What is the Smiley Group?
What are The Smiley Group's Goals?
What is the Smiley Red Ribbon Project?
What is AIDS? What causes AIDS?
Where did HIV come from?
How can I tell if I'm infected with HIV? What are the symptoms?
Can I get HIV from performing oral sex?
How can people who use injectable drugs reduce their risk for HIV infection?
How does violence occur on any campus?
What is a secret cult?
Are secret Cults dangerous?
What is the Nigerian Government's Stand?
Are there any secret cults in Nigerian Universities?
Are all campus violence spawned from Secret Cultism?
What is the Smiley Stand?
What is the Smiley Radio?
Where is the Smiley Radio near me?
What is the Smiley ‘Civil Matters’?
How does the Civil Matters project work?
How can I benefit from the Civil Matters project?
What is prostitution?
Why do people engage in prostitution?
How do I join The Smiley Group?
Q. What is the Smiley Group?
A. Revert to the ‘About US’ page
Q. What are The Smiley Group's Goals?
A. Revert to the ‘About Us’ page.
Q. What is the Smiley Red Ribbon Project?
A. Kindly revert to the ‘Services Available’ page for details on project accomplishments and targets.
Q. What is AIDS? What causes AIDS?
A. AIDS stands for Acquired Immunodeficiency Syndrome. An HIV-infected person receives a diagnosis of AIDS after developing one of the CDC-defined AIDS indicator illnesses. An HIV-positive person who has not had any serious illnesses also can receive an AIDS diagnosis on the basis of certain blood tests (CD4+ counts).
A positive HIV test result does not mean that a person has AIDS. A diagnosis of AIDS is made by a physician using certain clinical criteria (e.g., AIDS indicator illnesses).
Infection with HIV can weaken the immune system to the point that it has difficulty fighting off certain infections. These types of infections are known as "opportunistic" infections because they take the opportunity a weakened immune system gives to cause illness.
Many of the infections that cause problems or may be life threatening for people with AIDS is usually controlled by a healthy immune system. The immune system of a person with AIDS is weakened to the point that medical intervention may be necessary to prevent or treat serious illness.
Today there are medical treatments that can slow down the rate at which HIV weakens the immune system. There are other treatments that can prevent or cure some of the illnesses associated with AIDS. As with other diseases, early detection offers more options for treatment and preventative care.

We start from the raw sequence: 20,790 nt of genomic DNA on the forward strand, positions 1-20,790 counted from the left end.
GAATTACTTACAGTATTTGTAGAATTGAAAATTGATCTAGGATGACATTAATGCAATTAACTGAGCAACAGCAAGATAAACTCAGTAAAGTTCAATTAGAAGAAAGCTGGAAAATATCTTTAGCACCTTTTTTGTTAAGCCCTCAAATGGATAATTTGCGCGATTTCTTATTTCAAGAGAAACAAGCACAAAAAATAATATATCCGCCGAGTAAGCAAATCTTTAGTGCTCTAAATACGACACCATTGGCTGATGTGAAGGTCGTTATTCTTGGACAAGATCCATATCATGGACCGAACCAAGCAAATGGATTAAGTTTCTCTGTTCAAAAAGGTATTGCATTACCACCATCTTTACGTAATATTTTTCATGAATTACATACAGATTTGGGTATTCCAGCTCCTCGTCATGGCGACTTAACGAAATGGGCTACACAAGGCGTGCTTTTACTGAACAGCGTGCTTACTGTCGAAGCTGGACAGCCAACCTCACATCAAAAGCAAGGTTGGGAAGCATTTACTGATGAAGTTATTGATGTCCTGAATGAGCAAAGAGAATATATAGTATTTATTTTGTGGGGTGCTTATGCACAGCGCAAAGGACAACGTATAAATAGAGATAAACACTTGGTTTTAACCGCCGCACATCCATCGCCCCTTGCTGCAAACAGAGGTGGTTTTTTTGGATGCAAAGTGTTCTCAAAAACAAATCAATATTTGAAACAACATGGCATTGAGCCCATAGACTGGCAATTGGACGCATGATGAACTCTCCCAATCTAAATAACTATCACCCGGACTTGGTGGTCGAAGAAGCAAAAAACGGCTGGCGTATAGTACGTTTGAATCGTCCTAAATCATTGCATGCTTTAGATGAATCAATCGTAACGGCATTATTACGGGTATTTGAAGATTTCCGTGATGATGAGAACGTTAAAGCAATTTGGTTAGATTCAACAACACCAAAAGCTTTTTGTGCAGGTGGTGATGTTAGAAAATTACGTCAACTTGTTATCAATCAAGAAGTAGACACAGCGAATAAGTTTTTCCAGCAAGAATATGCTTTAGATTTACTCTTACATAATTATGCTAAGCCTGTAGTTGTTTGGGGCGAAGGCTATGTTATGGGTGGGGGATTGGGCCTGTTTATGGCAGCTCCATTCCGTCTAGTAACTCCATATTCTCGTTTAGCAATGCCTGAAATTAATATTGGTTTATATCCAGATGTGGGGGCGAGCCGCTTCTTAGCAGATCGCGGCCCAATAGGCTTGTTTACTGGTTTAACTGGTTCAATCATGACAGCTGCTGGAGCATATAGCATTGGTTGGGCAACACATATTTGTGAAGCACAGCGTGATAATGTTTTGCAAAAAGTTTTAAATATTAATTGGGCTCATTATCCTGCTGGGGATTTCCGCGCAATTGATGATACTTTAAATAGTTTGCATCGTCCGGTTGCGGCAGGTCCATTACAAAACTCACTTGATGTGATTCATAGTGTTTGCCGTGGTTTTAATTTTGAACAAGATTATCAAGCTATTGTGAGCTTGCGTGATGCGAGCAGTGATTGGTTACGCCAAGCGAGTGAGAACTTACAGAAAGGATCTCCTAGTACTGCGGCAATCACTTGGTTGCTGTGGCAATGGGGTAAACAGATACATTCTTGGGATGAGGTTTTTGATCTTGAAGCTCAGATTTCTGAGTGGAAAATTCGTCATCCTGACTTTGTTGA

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Q. Where did HIV come from?
A. We do not know. Scientists have different theories about the origin of HIV, but none have been proven. The earliest known case of HIV was from a blood sample collected in 1959 from a man in Kinshasa, Democratic Republic of Congo. (How he became infected is not known.) Genetic analysis of this blood sample suggests that HIV-1 may have stemmed from a single virus in the late 1940s or early 1950s.
We do know that the virus has existed in the United States since at least the mid- to late 1970s. From 1979-1981 rare types of pneumonia, cancer, and other illnesses were being reported by doctors in Los Angeles and New York among a number of gay male patients. These were conditions not usually found in people with healthy immune systems.
In 1982 public health officials began to use the term "acquired immunodeficiency syndrome," or AIDS, to describe the occurrences of opportunistic infections, Kaposi's sarcoma, and Pneumocystis carinii pneumonia in previously healthy men. Formal tracking (surveillance) of AIDS cases began that year in the United States.
The cause of AIDS is a virus that scientists isolated in 1983. The virus was at first named HTLV-III/LAV (human T-cell lymphotropic virus-type III/lymphadenopathy- associated virus) by an international scientific committee. This name was later changed to HIV (human immunodeficiency virus). Modify behaviors that pose a risk of transmitting the virus as well as the use of tests to screen donors of blood and organs.
The inescapable conclusion of more than 15 years of scientific research is that people, if exposed to HIV through sexual contact or injecting drug use, may become infected with HIV. If they become infected, most will eventually develop AIDS.
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Q. How can I tell if I'm infected with HIV? What are the symptoms?